In the newly opened UART Terminal Options field, we check if the terminal settings are correct, such as the set port and the Baud rate of UART communication. If the data is not displayed properly, it is possible that the Baud rate value is not set correctly and needs to be adjusted to 115200. If all the parameters are set correctly, click on "CONFIGURE".

UART Application Output Step 3

The next step is to click on the "CONNECT" button, after which the terminal status changes from Disconnected to Connected in green, and the data is displayed in the Received data field.

UART Application Output Step 4

Software Support

Library Description

This library contains API for Proximity 7 Click driver.

Key functions:

  • proximity7_get_proximity_data - Get proximity data

  • proximity7_get_lux_level - Get lux level

  • proximity7_set_proximity_offset - Set proximity offset

Open Source

Code example

This example can be found in NECTO Studio. Feel free to download the code, or you can copy the code below.

/*!
 * \file 
 * \brief Proximity7 Click example
 * 
 * # Description
 * This application give us lux level and proximiti data.
 *
 * The demo application is composed of two sections :
 * 
 * ## Application Init 
 * Initializes I2C driver and writes basic settings to device registers
 * 
 * ## Application Task  
 * Logs lux level and proximity data
 * 
 * *note:* 
 * - When setting LED drive strength please note that if "proximity drive level - PDL" bit in "configuration register" is set to 1, LED drive current values are reduced by 9.
 * - When setting wait time note that if "wait long - WLONG" bit is set to 1, time is 12x longer. Therefore if WLONG == 1 set time between 33ms and 8386.56ms.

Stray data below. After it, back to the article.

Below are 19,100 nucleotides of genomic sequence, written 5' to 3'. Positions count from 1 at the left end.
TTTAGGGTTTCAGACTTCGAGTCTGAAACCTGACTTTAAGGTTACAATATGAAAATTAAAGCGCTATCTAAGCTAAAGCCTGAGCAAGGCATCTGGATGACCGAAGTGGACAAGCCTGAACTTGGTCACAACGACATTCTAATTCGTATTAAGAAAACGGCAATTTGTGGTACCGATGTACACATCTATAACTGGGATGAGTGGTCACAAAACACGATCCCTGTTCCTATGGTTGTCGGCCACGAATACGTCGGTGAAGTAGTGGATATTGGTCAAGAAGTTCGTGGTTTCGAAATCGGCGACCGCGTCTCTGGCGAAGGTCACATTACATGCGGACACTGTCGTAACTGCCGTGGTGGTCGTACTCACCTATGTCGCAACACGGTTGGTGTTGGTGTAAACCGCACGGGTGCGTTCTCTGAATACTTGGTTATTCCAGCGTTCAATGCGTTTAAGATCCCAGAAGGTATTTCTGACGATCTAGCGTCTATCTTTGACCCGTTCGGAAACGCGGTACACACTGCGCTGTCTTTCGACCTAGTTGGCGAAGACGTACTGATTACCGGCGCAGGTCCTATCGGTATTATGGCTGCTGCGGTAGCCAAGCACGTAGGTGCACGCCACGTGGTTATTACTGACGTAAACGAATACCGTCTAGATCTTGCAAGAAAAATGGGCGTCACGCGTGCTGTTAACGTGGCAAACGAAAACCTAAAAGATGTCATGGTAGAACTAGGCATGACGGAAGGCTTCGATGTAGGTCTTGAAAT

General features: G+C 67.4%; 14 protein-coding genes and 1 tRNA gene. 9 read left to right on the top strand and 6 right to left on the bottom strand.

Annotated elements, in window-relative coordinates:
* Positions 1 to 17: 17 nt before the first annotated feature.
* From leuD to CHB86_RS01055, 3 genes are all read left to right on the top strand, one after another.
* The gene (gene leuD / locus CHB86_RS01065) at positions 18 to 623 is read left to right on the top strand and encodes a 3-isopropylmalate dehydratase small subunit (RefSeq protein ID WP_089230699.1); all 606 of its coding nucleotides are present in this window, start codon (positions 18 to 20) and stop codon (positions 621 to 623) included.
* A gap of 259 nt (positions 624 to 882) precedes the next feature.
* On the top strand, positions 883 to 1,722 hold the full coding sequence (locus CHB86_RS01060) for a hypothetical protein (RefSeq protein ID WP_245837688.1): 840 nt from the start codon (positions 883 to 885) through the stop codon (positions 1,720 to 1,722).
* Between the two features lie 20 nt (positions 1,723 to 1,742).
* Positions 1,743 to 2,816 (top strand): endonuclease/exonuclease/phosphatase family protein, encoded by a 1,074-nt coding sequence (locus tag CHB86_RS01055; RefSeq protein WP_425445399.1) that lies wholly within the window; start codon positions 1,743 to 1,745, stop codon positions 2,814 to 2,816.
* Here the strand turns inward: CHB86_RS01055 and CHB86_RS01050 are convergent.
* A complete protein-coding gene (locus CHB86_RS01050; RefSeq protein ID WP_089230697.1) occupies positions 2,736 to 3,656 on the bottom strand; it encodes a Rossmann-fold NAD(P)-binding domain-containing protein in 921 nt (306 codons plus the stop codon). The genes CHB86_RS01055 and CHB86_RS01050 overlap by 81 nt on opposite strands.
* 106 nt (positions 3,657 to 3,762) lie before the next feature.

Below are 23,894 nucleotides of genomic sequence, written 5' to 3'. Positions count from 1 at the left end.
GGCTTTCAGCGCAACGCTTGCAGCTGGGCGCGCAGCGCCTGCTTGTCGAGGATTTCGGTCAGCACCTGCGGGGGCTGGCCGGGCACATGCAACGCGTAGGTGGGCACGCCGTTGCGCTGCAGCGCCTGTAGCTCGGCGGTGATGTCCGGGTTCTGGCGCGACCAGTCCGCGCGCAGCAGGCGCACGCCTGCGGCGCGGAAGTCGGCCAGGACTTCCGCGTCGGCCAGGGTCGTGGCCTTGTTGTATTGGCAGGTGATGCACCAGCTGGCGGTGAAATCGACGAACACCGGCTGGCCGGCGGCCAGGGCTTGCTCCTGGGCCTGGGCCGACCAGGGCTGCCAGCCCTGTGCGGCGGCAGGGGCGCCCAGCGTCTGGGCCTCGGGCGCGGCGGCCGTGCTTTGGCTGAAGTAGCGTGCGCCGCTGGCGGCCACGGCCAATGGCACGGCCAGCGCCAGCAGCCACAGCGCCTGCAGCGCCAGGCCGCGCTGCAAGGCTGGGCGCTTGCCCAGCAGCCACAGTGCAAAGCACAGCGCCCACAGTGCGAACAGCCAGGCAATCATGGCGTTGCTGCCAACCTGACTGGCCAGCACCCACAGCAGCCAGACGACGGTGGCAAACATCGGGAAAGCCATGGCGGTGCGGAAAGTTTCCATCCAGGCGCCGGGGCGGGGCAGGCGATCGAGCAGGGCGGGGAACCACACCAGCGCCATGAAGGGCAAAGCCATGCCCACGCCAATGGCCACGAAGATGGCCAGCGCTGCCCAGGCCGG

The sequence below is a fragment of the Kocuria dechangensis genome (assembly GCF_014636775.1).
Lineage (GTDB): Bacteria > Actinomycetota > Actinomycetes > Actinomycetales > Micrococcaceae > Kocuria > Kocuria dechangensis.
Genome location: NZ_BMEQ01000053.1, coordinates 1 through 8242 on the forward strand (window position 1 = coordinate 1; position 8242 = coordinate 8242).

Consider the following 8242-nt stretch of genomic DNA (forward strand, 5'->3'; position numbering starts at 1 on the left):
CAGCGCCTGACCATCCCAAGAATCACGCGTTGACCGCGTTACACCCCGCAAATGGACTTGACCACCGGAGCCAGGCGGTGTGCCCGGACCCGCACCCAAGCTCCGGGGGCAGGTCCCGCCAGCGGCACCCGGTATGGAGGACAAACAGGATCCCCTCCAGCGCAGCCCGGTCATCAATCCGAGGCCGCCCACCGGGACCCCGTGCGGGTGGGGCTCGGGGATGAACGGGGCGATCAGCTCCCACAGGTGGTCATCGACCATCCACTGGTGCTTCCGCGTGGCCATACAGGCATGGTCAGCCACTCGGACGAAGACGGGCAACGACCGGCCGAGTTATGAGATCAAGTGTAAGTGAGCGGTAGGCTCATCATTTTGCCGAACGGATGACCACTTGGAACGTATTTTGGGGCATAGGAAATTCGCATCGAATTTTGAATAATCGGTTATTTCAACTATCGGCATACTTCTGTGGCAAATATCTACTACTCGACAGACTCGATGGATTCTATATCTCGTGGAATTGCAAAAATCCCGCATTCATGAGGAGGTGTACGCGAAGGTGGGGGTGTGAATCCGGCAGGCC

* - When setting ALS gain note that if "ALS gain level - AGL" bit is set to 1, ALS gains are scaled by 0.16, otherwise, they are scaled by 1.
 * 
 * \author MikroE Team
 *
 */
// ------------------------------------------------------------------- INCLUDES

#include "board.h"
#include "log.h"
#include "proximity7.h"

// ------------------------------------------------------------------ VARIABLES


static proximity7_t proximity7;
static log_t logger;

void application_init ( void )
{
    log_cfg_t log_cfg;
    proximity7_cfg_t cfg;

    /** 
     * Logger initialization.
     * Default baud rate: 115200
     * Default log level: LOG_LEVEL_DEBUG
     * @note If USB_UART_RX and USB_UART_TX 
     * are defined as HAL_PIN_NC, you will 
     * need to define them manually for log to work. 
     * See @b LOG_MAP_USB_UART macro definition for detailed explanation.
     */
    LOG_MAP_USB_UART( log_cfg );
    log_init( &logger, &log_cfg );
    log_info( &logger, "---- Application Init ----" );
    
    //  Click initialization.

    proximity7_cfg_setup( &cfg );
    PROXIMITY7_MAP_MIKROBUS( cfg, MIKROBUS_1 );
    proximity7_init( &proximity7, &cfg );

    Delay_ms( 100 );

    proximity7_default_cfg( &proximity7 );

    log_printf( &logger, "> > > Default configuration done < < <\r\n" );
}

void application_task ( void )
{
    uint8_t write_buffer[ 2 ];
    uint8_t read_buffer[ 1 ] ;
    float lux_level;
    uint16_t proximity;
    uint8_t als_valid;
    uint8_t proximity_valid;

    proximity7_generic_read( &proximity7, PROXIMITY7_STATUS | PROXIMITY7_REPEATED_BYTE, &read_buffer[ 0 ], 1 );
    
    als_valid = read_buffer[ 0 ] & PROXIMITY7_ALS_VALID_MASK;
    proximity_valid = read_buffer[ 0 ] & PROXIMITY7_PROXIMITY_VALID_MASK;
    
    if ( ( als_valid != 0 ) && ( proximity_valid != 0 ) )
    {
        log_printf( &logger, " " );

        lux_level = proximity7_get_lux_level( &proximity7 );
        log_printf( &logger, "> > > Lux level   : %f lx\r\n", lux_level );
    
        proximity = proximity7_get_proximity_data( &proximity7 );
        log_printf( &logger, "> > > Proximity   : %d\r\n", proximity );

        write_buffer[ 0 ] = PROXIMITY7_SPECIAL_FUNCTION | PROXIMITY7_PROXIMITY_AND_ALS_INT_PIN_CLEAR;
        proximity7_generic_write( &proximity7, PROXIMITY7_SPECIAL_FUNCTION | PROXIMITY7_PROXIMITY_AND_ALS_INT_PIN_CLEAR, &write_buffer[ 0 ], 1 );
    }
    
    Delay_ms( 300 );
}

void main ( void )
{
    application_init( );

    for ( ; ; )
    {
        application_task( );
    }
}


// ------------------------------------------------------------------------ END

Additional Support

Resources